Investors Moving from Growth Markets to Brussels?

What happened to the European financial crisis?  Investors appear to be moving their funds from emerging markets–countries such as BRIC + Mexico, Korea, Turkey, and Indonesia that could account for a 46% share of global GDP:

Since the spring, investors have gradually been shifting away from emerging markets. The Financial Times is reporting now that American investors have put more money into European stocks than at any time since 1977.

Marketplace’s Stephen Beard joined host David Branaccio to discuss. He said this is another sign that the U.S. is becoming more confident about the Euro zone. But few believe the crisis is completely over.

“Greece needs a third bailout. That won’t go down well with German taxpayers. This crisis could easily flare up again in the fall,” he said.

via Move aside emerging markets, investors are now eyeing Europe | Marketplace.org.

Is Europe back?

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2 thoughts on “Investors Moving from Growth Markets to Brussels?

  1. alexkhirst says:

    Obviously, the United States’ greater investment in European markets is positive in that it shows the US is putting more confidence again in the global market, especially because American investment declined since European economic crisis. At the same time, investing in the Euro zone again could be a gamble because Greece and several other EU countries have shaky economies. Thus, the US should hold off on any heavy investments in the Euro zone until countries such as Greece and Spain become more secure economically.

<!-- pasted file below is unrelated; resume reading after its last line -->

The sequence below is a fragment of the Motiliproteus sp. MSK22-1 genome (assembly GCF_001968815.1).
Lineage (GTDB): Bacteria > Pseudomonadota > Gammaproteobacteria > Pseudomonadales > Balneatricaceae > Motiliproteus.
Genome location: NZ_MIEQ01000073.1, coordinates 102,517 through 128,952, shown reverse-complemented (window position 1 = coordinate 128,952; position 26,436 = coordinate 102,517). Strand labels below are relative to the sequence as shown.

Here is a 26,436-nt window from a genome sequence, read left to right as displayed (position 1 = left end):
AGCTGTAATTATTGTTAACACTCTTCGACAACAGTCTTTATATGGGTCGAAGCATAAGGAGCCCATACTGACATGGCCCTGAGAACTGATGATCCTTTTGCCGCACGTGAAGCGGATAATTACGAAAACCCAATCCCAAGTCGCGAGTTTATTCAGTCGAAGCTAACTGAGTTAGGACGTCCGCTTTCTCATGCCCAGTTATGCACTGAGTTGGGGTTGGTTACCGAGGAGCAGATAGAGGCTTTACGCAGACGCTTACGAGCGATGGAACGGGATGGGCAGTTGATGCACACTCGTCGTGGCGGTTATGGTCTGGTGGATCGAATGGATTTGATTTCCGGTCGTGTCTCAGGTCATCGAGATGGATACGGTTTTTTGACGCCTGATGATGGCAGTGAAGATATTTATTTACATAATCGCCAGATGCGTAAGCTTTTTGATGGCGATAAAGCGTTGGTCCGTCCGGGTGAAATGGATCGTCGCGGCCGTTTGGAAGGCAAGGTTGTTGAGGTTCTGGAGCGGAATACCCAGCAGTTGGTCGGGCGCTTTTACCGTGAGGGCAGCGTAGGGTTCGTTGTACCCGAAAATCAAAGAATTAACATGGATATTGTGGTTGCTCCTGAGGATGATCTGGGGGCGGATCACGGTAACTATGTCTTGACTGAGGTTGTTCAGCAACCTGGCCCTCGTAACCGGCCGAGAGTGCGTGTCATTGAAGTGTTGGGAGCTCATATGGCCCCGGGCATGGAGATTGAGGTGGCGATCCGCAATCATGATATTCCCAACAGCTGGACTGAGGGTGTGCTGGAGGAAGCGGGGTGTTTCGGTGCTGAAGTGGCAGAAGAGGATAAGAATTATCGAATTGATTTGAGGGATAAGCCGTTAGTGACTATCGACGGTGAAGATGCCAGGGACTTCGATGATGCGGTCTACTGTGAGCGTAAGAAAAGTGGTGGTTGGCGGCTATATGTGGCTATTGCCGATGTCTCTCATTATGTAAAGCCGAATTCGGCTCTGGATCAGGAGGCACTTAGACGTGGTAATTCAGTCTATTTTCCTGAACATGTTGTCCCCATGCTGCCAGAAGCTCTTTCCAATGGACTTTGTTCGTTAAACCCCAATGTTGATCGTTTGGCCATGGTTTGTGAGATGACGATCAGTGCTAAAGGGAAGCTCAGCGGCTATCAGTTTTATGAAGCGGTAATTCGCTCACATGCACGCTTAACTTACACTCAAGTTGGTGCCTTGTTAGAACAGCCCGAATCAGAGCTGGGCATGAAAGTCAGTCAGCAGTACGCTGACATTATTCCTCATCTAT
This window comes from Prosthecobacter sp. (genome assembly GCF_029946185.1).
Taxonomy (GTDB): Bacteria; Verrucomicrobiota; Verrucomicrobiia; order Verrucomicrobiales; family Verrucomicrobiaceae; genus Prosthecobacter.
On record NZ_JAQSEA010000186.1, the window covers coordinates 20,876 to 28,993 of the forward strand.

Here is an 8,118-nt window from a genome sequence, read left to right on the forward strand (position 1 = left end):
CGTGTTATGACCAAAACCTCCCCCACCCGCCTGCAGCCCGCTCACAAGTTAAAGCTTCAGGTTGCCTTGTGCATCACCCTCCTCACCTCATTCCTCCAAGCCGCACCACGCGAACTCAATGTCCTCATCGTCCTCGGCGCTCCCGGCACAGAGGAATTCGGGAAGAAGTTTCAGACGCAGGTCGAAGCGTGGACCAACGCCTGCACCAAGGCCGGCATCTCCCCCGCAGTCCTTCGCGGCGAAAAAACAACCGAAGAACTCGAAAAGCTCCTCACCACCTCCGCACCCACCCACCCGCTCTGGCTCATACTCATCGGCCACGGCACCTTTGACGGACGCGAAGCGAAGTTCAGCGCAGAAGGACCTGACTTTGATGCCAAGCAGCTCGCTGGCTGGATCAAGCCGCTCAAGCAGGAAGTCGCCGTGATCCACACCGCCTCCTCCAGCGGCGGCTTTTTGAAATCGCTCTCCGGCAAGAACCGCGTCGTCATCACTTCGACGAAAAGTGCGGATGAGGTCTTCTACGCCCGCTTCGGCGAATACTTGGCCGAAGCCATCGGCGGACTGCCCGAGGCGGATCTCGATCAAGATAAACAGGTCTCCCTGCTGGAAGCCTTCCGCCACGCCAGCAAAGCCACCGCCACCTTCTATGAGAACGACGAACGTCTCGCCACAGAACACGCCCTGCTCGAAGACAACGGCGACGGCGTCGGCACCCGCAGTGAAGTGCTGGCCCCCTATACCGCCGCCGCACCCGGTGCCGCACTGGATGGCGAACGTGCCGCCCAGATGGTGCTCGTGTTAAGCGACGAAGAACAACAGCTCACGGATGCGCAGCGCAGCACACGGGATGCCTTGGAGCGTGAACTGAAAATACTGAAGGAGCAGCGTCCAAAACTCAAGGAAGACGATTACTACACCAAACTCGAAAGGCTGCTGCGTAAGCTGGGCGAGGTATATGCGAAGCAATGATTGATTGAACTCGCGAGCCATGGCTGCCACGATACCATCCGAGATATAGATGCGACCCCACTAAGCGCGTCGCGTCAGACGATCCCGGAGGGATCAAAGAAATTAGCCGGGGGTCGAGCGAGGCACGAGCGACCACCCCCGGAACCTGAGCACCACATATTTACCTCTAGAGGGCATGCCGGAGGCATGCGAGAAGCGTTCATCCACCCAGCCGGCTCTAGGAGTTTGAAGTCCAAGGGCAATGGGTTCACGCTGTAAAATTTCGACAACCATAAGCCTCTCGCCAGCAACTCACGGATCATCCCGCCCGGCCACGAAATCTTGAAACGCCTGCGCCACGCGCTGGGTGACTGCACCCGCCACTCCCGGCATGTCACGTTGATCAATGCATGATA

2. It is amazing what a role perception can play on things that many of us think should be dominated by logic and numbers (i.e., the stock market). The stock market seems to be like a game of musical chairs. The European market (not markets) is an important player in today’s world economy, as it has always been. For the sake of all of us, I hope it recovers, if not swiftly, steadily. As for the BRICS countries, Mexico, and Turkey, some of them have seen significant slowdown in their economic growth. Either way, these emerging economies cannot grow on their own; they need the larger consumerist economies of North America and Europe.

    Either way, I don’t know whether this shift in investor attention from the emerging markets back to Europe is due to complex market calculations or simply due to economics psychology (what I like to call the “herd effect”).

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